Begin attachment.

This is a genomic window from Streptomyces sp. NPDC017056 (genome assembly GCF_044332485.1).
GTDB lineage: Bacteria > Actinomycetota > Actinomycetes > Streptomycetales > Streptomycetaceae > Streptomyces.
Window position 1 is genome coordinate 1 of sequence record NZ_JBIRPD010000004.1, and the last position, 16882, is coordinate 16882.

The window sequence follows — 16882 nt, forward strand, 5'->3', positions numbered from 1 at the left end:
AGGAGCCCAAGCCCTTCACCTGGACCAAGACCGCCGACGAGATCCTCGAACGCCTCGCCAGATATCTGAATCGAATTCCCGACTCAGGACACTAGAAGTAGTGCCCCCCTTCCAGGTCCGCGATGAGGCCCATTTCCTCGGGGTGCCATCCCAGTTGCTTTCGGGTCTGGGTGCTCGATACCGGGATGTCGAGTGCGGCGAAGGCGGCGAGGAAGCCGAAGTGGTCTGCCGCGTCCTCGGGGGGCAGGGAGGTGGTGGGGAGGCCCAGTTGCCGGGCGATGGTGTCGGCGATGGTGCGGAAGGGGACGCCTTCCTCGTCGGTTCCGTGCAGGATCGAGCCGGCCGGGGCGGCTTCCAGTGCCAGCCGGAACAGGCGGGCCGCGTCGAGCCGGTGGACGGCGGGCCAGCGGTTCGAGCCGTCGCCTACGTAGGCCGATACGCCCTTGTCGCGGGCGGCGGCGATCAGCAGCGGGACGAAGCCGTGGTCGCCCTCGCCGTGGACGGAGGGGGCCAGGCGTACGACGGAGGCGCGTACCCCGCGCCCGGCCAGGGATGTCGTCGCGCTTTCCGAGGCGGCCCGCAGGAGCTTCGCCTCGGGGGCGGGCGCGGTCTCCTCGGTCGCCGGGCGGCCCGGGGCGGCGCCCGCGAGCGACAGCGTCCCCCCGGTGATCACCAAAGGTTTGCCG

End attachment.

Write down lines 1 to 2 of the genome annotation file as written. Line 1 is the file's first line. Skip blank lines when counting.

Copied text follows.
This is a genomic window from Streptomyces sp. NPDC017056 (genome assembly GCF_044332485.1).
GTDB lineage: Bacteria > Actinomycetota > Actinomycetes > Streptomycetales > Streptomycetaceae > Streptomyces.